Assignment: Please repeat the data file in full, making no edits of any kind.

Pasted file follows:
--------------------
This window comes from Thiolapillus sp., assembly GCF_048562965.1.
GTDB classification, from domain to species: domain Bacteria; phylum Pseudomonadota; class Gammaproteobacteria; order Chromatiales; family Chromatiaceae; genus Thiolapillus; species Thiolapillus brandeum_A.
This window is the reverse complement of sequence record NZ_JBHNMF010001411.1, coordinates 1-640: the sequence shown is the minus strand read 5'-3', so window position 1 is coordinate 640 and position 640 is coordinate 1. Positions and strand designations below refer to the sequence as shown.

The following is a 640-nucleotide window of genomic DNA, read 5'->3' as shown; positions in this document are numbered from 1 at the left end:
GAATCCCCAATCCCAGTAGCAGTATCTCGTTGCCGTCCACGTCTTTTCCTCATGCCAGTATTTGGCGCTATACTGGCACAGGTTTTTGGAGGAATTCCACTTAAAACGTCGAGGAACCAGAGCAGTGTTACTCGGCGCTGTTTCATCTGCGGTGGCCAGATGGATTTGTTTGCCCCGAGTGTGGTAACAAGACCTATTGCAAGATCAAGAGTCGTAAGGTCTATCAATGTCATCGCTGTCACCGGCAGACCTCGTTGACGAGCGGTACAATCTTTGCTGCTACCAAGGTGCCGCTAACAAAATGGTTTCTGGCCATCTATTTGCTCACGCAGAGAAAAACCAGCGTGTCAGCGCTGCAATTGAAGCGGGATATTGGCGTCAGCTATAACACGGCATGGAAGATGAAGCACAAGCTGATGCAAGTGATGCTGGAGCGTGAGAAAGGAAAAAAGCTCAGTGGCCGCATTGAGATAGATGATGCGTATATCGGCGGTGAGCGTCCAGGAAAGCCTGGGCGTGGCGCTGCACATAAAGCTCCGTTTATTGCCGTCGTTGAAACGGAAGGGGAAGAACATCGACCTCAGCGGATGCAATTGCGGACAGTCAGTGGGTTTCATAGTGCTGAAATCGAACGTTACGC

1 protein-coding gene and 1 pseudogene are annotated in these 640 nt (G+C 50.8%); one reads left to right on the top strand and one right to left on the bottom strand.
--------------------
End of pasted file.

This window comes from Thiolapillus sp., assembly GCF_048562965.1.
GTDB classification, from domain to species: domain Bacteria; phylum Pseudomonadota; class Gammaproteobacteria; order Chromatiales; family Chromatiaceae; genus Thiolapillus; species Thiolapillus brandeum_A.
This window is the reverse complement of sequence record NZ_JBHNMF010001411.1, coordinates 1-640: the sequence shown is the minus strand read 5'-3', so window position 1 is coordinate 640 and position 640 is coordinate 1. Positions and strand designations below refer to the sequence as shown.

The following is a 640-nucleotide window of genomic DNA, read 5'->3' as shown; positions in this document are numbered from 1 at the left end:
GAATCCCCAATCCCAGTAGCAGTATCTCGTTGCCGTCCACGTCTTTTCCTCATGCCAGTATTTGGCGCTATACTGGCACAGGTTTTTGGAGGAATTCCACTTAAAACGTCGAGGAACCAGAGCAGTGTTACTCGGCGCTGTTTCATCTGCGGTGGCCAGATGGATTTGTTTGCCCCGAGTGTGGTAACAAGACCTATTGCAAGATCAAGAGTCGTAAGGTCTATCAATGTCATCGCTGTCACCGGCAGACCTCGTTGACGAGCGGTACAATCTTTGCTGCTACCAAGGTGCCGCTAACAAAATGGTTTCTGGCCATCTATTTGCTCACGCAGAGAAAAACCAGCGTGTCAGCGCTGCAATTGAAGCGGGATATTGGCGTCAGCTATAACACGGCATGGAAGATGAAGCACAAGCTGATGCAAGTGATGCTGGAGCGTGAGAAAGGAAAAAAGCTCAGTGGCCGCATTGAGATAGATGATGCGTATATCGGCGGTGAGCGTCCAGGAAAGCCTGGGCGTGGCGCTGCACATAAAGCTCCGTTTATTGCCGTCGTTGAAACGGAAGGGGAAGAACATCGACCTCAGCGGATGCAATTGCGGACAGTCAGTGGGTTTCATAGTGCTGAAATCGAACGTTACGC

1 protein-coding gene and 1 pseudogene are annotated in these 640 nt (G+C 50.8%); one reads left to right on the top strand and one right to left on the bottom strand.